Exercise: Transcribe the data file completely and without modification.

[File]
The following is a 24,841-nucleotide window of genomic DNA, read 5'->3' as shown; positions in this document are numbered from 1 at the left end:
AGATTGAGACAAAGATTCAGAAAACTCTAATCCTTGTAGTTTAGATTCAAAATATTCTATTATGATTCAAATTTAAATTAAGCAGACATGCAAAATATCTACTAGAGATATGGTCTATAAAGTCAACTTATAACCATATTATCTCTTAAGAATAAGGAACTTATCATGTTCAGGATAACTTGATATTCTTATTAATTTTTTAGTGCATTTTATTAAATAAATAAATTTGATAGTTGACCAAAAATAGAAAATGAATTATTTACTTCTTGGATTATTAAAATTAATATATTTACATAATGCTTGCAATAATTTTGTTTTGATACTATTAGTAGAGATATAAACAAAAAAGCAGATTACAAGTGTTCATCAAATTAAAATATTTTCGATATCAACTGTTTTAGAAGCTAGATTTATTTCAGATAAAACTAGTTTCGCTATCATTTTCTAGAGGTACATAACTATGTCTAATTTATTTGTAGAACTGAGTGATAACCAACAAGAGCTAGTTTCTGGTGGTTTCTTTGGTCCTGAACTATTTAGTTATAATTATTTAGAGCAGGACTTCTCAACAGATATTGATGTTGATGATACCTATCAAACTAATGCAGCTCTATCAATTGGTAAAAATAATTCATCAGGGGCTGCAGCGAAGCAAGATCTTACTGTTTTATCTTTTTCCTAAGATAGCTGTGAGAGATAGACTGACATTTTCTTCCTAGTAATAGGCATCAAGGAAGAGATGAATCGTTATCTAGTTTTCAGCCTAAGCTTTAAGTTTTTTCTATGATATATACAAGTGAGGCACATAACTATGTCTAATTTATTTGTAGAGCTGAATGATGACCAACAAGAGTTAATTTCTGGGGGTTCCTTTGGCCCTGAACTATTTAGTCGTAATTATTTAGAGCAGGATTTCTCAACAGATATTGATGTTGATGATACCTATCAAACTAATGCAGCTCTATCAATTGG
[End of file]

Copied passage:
The following is a 24,841-nucleotide window of genomic DNA, read 5'->3' as shown; positions in this document are numbered from 1 at the left end:
AGATTGAGACAAAGATTCAGAAAACTCTAATCCTTGTAGTTTAGATTCAAAATATTCTATTATGATTCAAATTTAAATTAAGCAGACATGCAAAATATCTACTAGAGATATGGTCTATAAAGTCAACTTATAACCATATTATCTCTTAAGAATAAGGAACTTATCATGTTCAGGATAACTTGATATTCTTATTAATTTTTTAGTGCATTTTATTAAATAAATAAATTTGATAGTTGACCAAAAATAGAAAATGAATTATTTACTTCTTGGATTATTAAAATTAATATATTTACATAATGCTTGCAATAATTTTGTTTTGATACTATTAGTAGAGATATAAACAAAAAAGCAGATTACAAGTGTTCATCAAATTAAAATATTTTCGATATCAACTGTTTTAGAAGCTAGATTTATTTCAGATAAAACTAGTTTCGCTATCATTTTCTAGAGGTACATAACTATGTCTAATTTATTTGTAGAACTGAGTGATAACCAACAAGAGCTAGTTTCTGGTGGTTTCTTTGGTCCTGAACTATTTAGTTATAATTATTTAGAGCAGGACTTCTCAACAGATATTGATGTTGATGATACCTATCAAACTAATGCAGCTCTATCAATTGGTAAAAATAATTCATCAGGGGCTGCAGCGAAGCAAGATCTTACTGTTTTATCTTTTTCCTAAGATAGCTGTGAGAGATAGACTGACATTTTCTTCCTAGTAATAGGCATCAAGGAAGAGATGAATCGTTATCTAGTTTTCAGCCTAAGCTTTAAGTTTTTTCTATGATATATACAAGTGAGGCACATAACTATGTCTAATTTATTTGTAGAGCTGAATGATGACCAACAAGAGTTAATTTCTGGGGGTTCCTTTGGCCCTGAACTATTTAGTCGTAATTATTTAGAGCAGGATTTCTCAACAGATATTGATGTTGATGATACCTATCAAACTAATGCAGCTCTATCAATTGG